The Romans gave the constellation of Capricorn its name, taking it from part of a myth also concerning Pisces. To the Greeks, it was called the Augean Stable, since the sun (brightness – the meaning of the name Augeas) appears goes to rest (i.e. stable) there during the winter solstice.

Since this time was so dark, early Greek religious ideas were that the darkness of the sky was due to the accumulation of sin throughout the year, thus the stable is extremely dirty and never cleaned before that year. These sins were said to be washed away as the sun arose again, and the next sign of the Zodiac is Aquarius, who is implicated in Greek mythology as causing a great flood. The, factual, river Alphaeus drains the mountains, but runs mostly underground, thus was seen as having been diverted.


Aquarius (Latin for the Water-bearer or Cup-bearer, symbol ♒) is the eleventh sign of the zodiac, situated between Capricornus and Pisces. Its symbol represents part of a stream of water.

Aquarius is one of the oldest recognized constellations along the zodiac, the sun’s apparent path. It is found in a region often called the Sea due to its profusion of watery constellations such as Cetus, Pisces, Eridanus, etc. Sometimes, the river Eridanus is depicted spilling from Aquarius’ watering pot.

The best-known myth identifies Aquarius with Ganymede, a beautiful youth with whom Zeus fell in love, and whom he (in the guise of an eagle, represented as the constellation Aquila) carried off to Olympus to be cupbearer to the gods. Crater is sometimes identified as his cup.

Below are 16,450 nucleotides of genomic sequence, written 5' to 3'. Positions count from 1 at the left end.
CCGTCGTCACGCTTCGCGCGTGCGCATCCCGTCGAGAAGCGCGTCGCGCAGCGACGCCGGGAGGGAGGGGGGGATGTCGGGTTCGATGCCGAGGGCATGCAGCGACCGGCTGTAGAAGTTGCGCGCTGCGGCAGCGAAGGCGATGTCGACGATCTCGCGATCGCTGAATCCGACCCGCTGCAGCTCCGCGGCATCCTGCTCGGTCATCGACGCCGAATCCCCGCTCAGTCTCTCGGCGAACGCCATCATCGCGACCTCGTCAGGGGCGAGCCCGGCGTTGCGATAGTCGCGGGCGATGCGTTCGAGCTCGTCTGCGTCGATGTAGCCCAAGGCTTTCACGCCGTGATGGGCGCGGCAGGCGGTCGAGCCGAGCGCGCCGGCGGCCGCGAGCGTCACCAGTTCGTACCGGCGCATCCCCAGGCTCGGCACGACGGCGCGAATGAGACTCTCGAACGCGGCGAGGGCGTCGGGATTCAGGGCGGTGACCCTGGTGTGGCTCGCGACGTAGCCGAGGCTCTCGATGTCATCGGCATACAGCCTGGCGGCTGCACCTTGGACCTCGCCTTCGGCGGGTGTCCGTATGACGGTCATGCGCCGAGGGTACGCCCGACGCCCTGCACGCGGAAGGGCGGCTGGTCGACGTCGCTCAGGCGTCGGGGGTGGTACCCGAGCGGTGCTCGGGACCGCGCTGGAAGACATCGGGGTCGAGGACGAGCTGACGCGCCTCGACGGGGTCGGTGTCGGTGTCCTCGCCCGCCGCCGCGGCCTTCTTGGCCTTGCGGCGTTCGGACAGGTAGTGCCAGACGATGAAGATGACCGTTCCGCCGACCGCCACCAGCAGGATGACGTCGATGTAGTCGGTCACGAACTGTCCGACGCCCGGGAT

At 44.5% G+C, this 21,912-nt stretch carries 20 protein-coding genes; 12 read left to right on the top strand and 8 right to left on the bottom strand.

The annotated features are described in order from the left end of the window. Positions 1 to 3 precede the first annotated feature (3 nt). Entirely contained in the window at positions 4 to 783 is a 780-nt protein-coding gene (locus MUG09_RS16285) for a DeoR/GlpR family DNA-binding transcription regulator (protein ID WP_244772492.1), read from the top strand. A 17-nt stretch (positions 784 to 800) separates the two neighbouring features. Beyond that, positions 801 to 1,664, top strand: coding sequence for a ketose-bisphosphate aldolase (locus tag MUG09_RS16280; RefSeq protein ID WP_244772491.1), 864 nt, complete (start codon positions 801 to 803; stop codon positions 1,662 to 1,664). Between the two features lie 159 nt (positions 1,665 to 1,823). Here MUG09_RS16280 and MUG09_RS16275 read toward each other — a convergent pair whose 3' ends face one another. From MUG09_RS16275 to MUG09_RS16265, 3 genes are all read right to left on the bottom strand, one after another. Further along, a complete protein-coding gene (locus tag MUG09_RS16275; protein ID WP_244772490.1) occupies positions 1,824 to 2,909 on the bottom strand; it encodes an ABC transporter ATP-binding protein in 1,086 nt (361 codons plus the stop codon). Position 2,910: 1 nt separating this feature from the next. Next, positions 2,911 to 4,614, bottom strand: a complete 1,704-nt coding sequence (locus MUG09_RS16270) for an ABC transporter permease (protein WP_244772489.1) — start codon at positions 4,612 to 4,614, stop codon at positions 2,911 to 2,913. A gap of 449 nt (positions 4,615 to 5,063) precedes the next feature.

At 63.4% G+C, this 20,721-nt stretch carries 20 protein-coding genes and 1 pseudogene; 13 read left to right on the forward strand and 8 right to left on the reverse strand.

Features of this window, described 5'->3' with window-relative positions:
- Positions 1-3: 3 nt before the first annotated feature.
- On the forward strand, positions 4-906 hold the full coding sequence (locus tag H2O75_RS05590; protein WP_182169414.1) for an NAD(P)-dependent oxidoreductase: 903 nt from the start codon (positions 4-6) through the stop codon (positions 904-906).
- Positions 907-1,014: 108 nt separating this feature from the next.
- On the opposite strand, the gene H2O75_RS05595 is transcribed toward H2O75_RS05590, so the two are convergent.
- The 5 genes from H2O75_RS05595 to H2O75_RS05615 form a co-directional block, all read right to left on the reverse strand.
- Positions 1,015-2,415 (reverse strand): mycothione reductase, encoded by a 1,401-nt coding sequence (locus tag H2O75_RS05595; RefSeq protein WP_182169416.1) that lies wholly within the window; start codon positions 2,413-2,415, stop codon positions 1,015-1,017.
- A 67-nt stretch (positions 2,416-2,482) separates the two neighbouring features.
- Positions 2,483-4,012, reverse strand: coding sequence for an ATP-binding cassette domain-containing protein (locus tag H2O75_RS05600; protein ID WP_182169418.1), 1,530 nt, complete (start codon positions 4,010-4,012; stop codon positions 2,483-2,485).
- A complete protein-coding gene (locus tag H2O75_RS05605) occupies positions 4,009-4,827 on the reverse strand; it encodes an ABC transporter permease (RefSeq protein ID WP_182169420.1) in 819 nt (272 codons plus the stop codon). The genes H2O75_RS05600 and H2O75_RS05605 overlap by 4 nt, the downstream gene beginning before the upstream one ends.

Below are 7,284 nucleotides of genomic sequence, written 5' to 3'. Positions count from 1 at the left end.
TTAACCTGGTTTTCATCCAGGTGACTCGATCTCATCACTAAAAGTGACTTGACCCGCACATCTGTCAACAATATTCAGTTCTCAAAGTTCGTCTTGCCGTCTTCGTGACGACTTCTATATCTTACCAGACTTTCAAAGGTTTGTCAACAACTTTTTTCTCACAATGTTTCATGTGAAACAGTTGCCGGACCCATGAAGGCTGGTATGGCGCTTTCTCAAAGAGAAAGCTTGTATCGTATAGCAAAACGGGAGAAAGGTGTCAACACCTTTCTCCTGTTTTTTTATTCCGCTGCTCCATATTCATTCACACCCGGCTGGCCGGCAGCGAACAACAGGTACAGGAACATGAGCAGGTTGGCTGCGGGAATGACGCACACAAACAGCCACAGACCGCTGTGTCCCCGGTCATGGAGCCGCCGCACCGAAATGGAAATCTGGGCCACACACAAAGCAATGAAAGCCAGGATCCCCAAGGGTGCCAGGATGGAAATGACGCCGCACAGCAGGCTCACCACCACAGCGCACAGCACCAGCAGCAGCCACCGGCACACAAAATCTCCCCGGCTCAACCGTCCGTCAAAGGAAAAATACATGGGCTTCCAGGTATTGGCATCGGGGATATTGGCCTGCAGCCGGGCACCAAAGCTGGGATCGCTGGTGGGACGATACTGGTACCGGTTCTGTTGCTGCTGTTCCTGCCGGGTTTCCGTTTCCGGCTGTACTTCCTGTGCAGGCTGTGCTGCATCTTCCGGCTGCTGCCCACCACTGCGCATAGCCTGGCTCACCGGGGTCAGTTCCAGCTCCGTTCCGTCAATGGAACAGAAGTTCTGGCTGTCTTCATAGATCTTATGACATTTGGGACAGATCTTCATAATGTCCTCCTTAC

Aquarius generally resembles the figure of a man, and when considering fainter humanly visible stars, it takes on the image of a man with a bucket from which is pouring a stream. Aquarius was also identified as the pourer of the waters which flooded the earth in the Great Flood, in the ancient Greek version of the myth. As such, the constellation Eridanus was sometimes identified as being a river poured out by Aquarius.

It may also, together with the constellation Pegasus, be part of the origin of the myth of the Mares of Diomedes, which forms one of The Twelve Labours of Heracles. Its association with pouring out rivers, and the nearby constellation of Capricornus, may be the source of the myth of the Augean stable, which forms another of the labours.


The Mares of Diomedes

The Mares of Diomedes were four magnificent, wild, uncontrollable, man-eating horses. They belonged to the giant Diomedes, King of Thrace, a son of Ares and Cyrene who lived on the shores of the Black Sea. Bucephalus, Alexander the Great’s horse, was said to be descended from these mares.

One labour of Heracles was to steal them. In one version of the story, Heracles brought Abderus, one of his many male beloveds, and some other youths to help him. They took the mares and were chased by Diomedes and his men.

Heracles was not aware that the horses were kept tethered to a bronze manger because they were wild, and Heracles left Abderus in charge of the horses while he fought Diomedes, but Abderus was eaten. In revenge, Heracles fed Diomedes to his own horses, then founded Abdera next to the boy’s tomb.